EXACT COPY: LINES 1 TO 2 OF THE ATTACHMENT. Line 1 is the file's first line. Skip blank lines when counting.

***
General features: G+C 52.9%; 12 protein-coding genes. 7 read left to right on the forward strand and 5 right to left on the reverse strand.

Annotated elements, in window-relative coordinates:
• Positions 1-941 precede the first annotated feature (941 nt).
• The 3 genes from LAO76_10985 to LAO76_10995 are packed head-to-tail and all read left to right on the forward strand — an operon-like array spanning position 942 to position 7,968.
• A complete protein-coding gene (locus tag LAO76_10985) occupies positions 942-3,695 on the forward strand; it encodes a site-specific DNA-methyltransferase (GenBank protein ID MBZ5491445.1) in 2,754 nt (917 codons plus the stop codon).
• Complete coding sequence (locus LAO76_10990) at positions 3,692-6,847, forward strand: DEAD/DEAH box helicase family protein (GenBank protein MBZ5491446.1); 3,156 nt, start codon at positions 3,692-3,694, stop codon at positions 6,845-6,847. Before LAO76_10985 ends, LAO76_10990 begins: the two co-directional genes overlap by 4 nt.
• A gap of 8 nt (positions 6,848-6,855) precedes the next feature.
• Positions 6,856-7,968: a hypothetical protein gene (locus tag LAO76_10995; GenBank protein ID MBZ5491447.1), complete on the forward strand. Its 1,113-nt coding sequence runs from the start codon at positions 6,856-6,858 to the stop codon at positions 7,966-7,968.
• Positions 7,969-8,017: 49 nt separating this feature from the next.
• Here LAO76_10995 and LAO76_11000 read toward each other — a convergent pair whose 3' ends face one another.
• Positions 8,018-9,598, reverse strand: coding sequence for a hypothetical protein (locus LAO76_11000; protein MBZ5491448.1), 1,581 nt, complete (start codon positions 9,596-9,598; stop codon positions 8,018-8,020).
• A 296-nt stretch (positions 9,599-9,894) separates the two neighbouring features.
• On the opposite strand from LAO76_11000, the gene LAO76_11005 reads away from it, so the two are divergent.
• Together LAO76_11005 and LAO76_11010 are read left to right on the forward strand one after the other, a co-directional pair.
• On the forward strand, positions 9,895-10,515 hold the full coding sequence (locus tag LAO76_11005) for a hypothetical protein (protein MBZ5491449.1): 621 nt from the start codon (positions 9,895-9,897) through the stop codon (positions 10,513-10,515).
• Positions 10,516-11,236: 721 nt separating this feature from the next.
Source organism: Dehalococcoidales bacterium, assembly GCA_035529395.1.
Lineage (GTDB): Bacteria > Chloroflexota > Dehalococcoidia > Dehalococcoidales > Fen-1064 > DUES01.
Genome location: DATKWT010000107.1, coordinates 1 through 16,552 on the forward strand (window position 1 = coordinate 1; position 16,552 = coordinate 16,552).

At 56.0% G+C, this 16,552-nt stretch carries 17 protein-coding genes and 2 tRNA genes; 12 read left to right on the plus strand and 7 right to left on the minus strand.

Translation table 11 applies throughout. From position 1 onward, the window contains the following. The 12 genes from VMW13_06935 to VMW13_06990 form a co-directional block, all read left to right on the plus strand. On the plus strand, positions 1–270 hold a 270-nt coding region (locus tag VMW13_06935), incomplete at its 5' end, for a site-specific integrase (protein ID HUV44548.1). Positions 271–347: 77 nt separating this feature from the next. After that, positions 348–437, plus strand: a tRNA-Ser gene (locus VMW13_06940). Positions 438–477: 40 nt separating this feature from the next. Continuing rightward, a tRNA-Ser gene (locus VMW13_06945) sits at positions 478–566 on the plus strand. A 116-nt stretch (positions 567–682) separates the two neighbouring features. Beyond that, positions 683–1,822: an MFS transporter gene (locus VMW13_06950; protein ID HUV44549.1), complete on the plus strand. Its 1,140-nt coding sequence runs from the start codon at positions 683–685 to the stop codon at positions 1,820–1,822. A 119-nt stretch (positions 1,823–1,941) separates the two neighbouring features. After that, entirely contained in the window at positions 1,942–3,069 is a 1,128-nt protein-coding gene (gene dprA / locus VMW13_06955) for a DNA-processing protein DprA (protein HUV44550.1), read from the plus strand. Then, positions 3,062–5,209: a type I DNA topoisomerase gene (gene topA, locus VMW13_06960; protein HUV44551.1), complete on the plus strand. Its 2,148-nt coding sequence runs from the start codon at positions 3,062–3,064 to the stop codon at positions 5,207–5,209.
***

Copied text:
General features: G+C 52.9%; 12 protein-coding genes. 7 read left to right on the forward strand and 5 right to left on the reverse strand.

Annotated elements, in window-relative coordinates: